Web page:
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The Lurker

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The Lurker last won the day on March 23 2018

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  1. and I never knew that the place I grew up had an ECR role!
  2. I used to run across the bridge over Tonbridge Yard regularly; it was part of one of the regular courses we had to - out to the shallows along Haysden lane, along the Medway, over the yard and back to the school. One time I was attacked by a couple of Brookies who were hiding on the bridge. I was dressed for running away! I think that the motive power back in the day was almost solely 33s and 73s plus probably an 08. Plus DEMUs occasionally stabled.
  3. first two photos look like Weymouth to me.
  4. A book I had as a child ("Railways in the Pre-Eminence of Steam") described the Austrian 2-6-4 as Golsdorf's masterpiece. It was for many years my favourite loco. Here's a picture I was expecting to post only a link but it has embedded the picture itself; you can see the "clever engineering".
  5. Middleton's book on the Dartford Loop line has a picture of strawberries being loaded onto a train at the sidings in Bexley EDIT - the link to Strawberries on the South Eastern in Edwardian's post is a link to the same (or very similar) picture in the Bexley Borough archives
  6. Presumably the potential economy would have potentially been the lack of capital outlay; Traction motors required vs available steam locos.
  7. Hadn't the Brighton line electrified the inner suburban network with overhead electric, including to Crystal Palace, by this stage? Certainly the Railway Magazine article of ?1911 as found on SEMG suggests so: http://www.semgonline.com/RlyMag/ElectrificationLBSCRly.pdf Maybe the use of E2s was an attempt at wartime economising that didn't pay off. SEMG'S article on the E2 also confirms it was insufficient coal capacity that led to the experiment being abandoned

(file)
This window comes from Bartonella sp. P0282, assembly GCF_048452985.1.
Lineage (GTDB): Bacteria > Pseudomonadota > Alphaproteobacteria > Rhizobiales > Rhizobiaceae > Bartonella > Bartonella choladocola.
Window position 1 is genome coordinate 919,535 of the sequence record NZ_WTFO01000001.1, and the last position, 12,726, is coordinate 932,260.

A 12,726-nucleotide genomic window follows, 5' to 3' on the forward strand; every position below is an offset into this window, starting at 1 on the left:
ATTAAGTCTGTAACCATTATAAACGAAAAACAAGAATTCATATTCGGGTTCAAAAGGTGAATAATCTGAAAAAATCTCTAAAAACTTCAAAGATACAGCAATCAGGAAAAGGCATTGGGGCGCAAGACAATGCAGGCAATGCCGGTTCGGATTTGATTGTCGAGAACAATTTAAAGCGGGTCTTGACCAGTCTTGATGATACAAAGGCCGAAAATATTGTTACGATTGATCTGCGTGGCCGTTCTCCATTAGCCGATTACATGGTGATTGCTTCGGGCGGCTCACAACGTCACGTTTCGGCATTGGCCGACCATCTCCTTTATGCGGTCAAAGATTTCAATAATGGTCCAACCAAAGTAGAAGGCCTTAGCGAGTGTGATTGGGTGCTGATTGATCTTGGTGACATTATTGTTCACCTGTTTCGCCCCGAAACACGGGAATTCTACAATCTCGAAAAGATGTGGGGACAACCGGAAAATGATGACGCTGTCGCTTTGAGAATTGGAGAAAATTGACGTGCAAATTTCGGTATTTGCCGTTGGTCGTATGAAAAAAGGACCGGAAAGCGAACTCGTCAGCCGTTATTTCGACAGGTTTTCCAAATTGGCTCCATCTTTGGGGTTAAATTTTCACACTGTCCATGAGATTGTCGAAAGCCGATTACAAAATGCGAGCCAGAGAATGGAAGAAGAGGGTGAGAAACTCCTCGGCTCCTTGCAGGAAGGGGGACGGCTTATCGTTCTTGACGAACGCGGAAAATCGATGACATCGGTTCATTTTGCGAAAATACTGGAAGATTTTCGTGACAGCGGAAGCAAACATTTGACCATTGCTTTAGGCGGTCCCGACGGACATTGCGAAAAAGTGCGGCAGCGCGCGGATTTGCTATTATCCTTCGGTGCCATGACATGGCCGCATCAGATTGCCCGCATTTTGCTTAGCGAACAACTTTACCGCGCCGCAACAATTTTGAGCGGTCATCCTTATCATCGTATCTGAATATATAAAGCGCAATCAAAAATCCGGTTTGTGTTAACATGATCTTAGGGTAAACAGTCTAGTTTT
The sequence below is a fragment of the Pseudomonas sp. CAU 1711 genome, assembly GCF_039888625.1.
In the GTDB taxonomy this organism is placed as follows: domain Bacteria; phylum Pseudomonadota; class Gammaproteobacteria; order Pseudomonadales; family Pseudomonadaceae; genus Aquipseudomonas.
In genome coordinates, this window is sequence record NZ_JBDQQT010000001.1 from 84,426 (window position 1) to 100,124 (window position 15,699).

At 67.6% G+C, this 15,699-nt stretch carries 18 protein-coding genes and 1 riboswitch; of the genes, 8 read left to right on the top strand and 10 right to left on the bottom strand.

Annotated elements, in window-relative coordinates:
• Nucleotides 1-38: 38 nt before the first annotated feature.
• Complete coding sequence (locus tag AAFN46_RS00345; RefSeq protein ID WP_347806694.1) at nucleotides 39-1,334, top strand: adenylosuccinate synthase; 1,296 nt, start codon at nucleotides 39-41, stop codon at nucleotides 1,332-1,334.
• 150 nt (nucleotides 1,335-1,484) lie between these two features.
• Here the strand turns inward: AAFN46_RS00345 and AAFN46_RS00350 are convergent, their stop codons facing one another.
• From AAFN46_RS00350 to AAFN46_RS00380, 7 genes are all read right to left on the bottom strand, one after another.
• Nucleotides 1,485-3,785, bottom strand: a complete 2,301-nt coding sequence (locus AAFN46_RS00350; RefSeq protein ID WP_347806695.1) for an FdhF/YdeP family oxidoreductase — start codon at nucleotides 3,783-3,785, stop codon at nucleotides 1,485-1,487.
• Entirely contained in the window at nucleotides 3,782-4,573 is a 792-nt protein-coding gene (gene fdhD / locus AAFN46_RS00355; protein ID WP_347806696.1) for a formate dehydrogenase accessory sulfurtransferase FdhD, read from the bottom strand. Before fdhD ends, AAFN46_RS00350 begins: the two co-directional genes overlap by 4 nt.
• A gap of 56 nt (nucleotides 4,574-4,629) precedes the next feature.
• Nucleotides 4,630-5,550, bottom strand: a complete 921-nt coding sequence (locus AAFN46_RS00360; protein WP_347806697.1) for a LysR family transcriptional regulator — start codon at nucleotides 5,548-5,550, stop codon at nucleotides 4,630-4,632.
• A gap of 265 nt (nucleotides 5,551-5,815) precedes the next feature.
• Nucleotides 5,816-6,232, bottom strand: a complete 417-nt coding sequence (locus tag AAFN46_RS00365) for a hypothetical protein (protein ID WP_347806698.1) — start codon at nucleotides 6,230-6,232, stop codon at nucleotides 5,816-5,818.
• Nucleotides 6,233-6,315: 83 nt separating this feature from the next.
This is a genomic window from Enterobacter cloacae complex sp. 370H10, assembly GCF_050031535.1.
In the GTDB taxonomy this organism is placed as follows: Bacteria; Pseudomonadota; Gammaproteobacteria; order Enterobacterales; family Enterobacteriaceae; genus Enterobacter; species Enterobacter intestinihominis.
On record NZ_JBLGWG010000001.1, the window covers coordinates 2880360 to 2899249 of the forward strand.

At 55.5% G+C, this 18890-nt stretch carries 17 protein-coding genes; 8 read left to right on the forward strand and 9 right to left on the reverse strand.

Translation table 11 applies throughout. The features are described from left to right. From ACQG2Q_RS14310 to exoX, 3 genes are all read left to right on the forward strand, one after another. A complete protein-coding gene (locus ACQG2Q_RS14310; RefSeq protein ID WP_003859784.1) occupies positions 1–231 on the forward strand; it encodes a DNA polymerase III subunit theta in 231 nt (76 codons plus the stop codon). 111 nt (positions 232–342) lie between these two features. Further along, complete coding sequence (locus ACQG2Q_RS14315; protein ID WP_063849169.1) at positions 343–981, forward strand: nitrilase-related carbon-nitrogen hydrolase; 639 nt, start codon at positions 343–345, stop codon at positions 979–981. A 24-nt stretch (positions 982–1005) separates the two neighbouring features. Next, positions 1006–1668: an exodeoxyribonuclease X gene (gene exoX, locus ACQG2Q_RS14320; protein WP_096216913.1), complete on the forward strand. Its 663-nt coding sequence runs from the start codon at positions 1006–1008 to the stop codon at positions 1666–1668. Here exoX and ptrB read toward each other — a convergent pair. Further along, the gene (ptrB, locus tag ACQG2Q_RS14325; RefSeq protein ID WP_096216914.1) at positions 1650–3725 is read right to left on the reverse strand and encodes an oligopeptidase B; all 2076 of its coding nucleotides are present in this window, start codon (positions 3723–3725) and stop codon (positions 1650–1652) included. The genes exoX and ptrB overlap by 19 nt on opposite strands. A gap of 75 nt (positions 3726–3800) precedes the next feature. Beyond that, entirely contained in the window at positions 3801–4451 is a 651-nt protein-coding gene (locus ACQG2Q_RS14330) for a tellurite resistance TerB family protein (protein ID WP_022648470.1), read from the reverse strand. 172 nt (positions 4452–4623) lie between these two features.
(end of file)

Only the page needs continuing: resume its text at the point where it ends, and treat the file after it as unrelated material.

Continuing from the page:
8. The Rosedale branch in the North Yorkshire moors was freight only and separated from the NER system by a rope worked incline. It ran for about 10 miles and closed when the iron ore / coal workings were deemed uneconomic at the end of the 20s. I assume a few engines were dragged up the incline to work the line We once stayed at a cottage at Rosedale Abbey, which handily had a book on the line which I read. IIRC the line was completely snowed in on occasion, for weeks at a time. I was also going to mention Tovil but see that I have been beaten to it.
  9. Bromley North as originally built had a turntable. But whether what you read about applied to this branch I don't know
  10. Great pictures of London Bridge and Cannon Street. What a contrast to today, both London bridge station and the area generally. I've worked in this vicinity for the last 12 or so years and have seen some remarkable changes; I'd forgotten how far the area has come
  11. Including mentioning that the seats and aisle are larger than originally (because we're all getting bigger) with the consequence that there are now only 3 seats across the carriage width
  12. It's not correct that the Southern never built another 2-6-4T, the W Class was introduced in 1931. However, they were not generally used for passenger service (and trials showed them to be very rough riding) - source SEMG. Apparently the trials were between Tonbridge and Ashford and Victoria and Tunbridge Wells West in 1948.
  13. Yes you are quite right. I work for a group of companies and we are looking at purchasing bridging software (and some of this will be available for free). HMRC guidance seems to be summed up as yes you can use Excel but don't use "cut and paste" to transfer numbers around, because apparently that's not digital. Typing numbers into a spreadsheet, on the other hand, is OK.
  14. So far so good for me. I haven't tried to do anything clever but the formatting is nice and clear
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